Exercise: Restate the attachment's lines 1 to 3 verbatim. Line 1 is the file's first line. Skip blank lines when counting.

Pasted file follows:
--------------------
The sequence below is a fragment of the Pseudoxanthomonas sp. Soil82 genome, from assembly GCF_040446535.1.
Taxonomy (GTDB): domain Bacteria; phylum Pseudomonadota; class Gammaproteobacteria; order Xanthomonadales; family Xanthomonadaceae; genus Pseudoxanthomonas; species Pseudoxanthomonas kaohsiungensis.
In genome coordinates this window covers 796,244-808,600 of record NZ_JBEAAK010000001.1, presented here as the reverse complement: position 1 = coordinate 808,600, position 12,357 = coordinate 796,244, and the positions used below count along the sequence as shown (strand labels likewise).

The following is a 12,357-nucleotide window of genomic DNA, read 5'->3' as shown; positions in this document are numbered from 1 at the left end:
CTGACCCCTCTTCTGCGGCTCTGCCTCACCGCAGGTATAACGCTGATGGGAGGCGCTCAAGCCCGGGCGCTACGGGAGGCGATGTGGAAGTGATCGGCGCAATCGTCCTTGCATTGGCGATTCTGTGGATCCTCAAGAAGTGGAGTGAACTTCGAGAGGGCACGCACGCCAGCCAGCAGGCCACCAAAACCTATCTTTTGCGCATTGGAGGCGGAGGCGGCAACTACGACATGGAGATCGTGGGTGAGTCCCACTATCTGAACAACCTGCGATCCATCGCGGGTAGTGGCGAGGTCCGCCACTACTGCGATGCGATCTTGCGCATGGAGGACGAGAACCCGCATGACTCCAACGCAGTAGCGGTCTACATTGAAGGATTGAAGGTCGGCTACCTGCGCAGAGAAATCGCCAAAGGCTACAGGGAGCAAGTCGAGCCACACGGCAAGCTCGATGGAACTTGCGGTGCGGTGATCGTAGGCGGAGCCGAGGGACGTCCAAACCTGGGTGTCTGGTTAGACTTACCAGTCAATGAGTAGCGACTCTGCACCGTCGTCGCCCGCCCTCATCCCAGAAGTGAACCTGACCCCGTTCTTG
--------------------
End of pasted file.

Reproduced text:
The sequence below is a fragment of the Pseudoxanthomonas sp. Soil82 genome, from assembly GCF_040446535.1.
Taxonomy (GTDB): domain Bacteria; phylum Pseudomonadota; class Gammaproteobacteria; order Xanthomonadales; family Xanthomonadaceae; genus Pseudoxanthomonas; species Pseudoxanthomonas kaohsiungensis.
In genome coordinates this window covers 796,244-808,600 of record NZ_JBEAAK010000001.1, presented here as the reverse complement: position 1 = coordinate 808,600, position 12,357 = coordinate 796,244, and the positions used below count along the sequence as shown (strand labels likewise).